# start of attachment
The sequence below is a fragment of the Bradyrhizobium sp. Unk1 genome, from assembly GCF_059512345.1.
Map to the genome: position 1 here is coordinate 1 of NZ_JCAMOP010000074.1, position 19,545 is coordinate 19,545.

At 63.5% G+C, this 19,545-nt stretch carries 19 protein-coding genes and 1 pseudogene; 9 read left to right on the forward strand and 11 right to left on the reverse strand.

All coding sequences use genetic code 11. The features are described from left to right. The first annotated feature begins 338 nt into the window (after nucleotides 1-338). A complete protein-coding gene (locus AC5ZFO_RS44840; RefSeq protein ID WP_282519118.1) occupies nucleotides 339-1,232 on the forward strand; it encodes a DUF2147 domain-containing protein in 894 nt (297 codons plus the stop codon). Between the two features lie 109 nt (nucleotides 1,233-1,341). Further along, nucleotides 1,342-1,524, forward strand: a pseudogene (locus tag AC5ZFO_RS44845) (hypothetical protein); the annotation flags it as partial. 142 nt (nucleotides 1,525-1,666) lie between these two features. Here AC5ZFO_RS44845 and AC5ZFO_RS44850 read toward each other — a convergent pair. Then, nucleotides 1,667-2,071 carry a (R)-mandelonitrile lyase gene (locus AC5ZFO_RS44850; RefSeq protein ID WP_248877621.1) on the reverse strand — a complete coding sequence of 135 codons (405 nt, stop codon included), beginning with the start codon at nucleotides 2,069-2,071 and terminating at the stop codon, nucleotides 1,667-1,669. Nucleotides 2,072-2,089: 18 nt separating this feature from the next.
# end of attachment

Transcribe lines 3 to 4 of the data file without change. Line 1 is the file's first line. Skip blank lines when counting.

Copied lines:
At 63.5% G+C, this 19,545-nt stretch carries 19 protein-coding genes and 1 pseudogene; 9 read left to right on the forward strand and 11 right to left on the reverse strand.

All coding sequences use genetic code 11. The features are described from left to right. The first annotated feature begins 338 nt into the window (after nucleotides 1-338). A complete protein-coding gene (locus AC5ZFO_RS44840; RefSeq protein ID WP_282519118.1) occupies nucleotides 339-1,232 on the forward strand; it encodes a DUF2147 domain-containing protein in 894 nt (297 codons plus the stop codon). Between the two features lie 109 nt (nucleotides 1,233-1,341). Further along, nucleotides 1,342-1,524, forward strand: a pseudogene (locus tag AC5ZFO_RS44845) (hypothetical protein); the annotation flags it as partial. 142 nt (nucleotides 1,525-1,666) lie between these two features. Here AC5ZFO_RS44845 and AC5ZFO_RS44850 read toward each other — a convergent pair. Then, nucleotides 1,667-2,071 carry a (R)-mandelonitrile lyase gene (locus AC5ZFO_RS44850; RefSeq protein ID WP_248877621.1) on the reverse strand — a complete coding sequence of 135 codons (405 nt, stop codon included), beginning with the start codon at nucleotides 2,069-2,071 and terminating at the stop codon, nucleotides 1,667-1,669. Nucleotides 2,072-2,089: 18 nt separating this feature from the next.